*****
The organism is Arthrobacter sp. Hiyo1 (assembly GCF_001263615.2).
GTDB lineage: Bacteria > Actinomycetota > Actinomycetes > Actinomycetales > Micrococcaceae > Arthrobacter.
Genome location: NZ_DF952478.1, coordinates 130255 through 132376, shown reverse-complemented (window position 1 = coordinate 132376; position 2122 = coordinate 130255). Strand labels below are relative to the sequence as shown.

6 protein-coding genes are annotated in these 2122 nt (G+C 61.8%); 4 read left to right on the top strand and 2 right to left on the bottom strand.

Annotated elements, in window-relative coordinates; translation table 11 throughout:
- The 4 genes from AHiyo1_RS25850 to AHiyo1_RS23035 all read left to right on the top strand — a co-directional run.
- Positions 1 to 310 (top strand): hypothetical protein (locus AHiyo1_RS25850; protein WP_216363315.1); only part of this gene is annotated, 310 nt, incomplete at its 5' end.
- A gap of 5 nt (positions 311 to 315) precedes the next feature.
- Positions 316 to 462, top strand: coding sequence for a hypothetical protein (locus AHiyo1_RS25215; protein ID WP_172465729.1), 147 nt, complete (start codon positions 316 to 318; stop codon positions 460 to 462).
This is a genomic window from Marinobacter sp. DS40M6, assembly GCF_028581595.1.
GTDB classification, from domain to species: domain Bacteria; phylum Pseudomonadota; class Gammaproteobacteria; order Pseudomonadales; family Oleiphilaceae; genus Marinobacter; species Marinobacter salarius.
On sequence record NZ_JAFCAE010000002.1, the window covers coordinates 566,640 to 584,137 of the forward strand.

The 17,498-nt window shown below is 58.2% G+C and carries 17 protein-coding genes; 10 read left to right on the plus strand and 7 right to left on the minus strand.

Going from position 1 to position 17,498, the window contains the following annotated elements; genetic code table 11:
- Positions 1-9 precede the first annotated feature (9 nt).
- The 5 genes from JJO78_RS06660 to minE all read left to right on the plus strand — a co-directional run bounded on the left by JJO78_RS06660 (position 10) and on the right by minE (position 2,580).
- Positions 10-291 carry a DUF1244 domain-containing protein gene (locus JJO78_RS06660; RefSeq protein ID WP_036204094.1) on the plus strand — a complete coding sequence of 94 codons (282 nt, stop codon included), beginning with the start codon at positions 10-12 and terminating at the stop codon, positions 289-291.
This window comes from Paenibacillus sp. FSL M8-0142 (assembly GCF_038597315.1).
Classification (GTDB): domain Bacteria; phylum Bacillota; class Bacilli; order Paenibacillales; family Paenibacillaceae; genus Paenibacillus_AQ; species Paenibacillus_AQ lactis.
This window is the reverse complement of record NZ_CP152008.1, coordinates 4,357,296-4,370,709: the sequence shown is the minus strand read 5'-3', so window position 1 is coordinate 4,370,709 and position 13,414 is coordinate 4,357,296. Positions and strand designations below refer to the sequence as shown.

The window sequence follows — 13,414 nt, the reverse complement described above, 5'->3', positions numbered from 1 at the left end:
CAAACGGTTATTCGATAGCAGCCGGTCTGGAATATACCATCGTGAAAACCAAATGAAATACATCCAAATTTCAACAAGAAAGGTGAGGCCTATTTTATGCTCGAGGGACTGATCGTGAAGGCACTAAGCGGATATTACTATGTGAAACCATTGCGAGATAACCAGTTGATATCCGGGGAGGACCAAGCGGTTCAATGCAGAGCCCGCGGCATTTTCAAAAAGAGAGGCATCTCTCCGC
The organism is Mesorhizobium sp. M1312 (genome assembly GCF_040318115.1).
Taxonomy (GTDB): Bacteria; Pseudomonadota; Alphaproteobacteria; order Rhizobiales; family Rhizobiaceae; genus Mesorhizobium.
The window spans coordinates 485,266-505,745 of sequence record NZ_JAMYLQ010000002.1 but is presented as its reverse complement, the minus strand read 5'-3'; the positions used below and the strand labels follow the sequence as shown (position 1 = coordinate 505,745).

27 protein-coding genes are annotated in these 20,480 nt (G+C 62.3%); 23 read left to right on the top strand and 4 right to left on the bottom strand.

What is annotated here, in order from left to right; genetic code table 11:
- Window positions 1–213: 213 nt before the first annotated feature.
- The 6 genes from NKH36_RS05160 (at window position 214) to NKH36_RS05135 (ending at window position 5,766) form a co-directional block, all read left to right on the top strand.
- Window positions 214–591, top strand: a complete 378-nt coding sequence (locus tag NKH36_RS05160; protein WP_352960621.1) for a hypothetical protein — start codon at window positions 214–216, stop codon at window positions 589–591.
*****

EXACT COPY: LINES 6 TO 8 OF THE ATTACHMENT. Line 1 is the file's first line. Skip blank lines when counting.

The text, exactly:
- The 4 genes from AHiyo1_RS25850 to AHiyo1_RS23035 all read left to right on the top strand — a co-directional run.
- Positions 1 to 310 (top strand): hypothetical protein (locus AHiyo1_RS25850; protein WP_216363315.1); only part of this gene is annotated, 310 nt, incomplete at its 5' end.
- A gap of 5 nt (positions 311 to 315) precedes the next feature.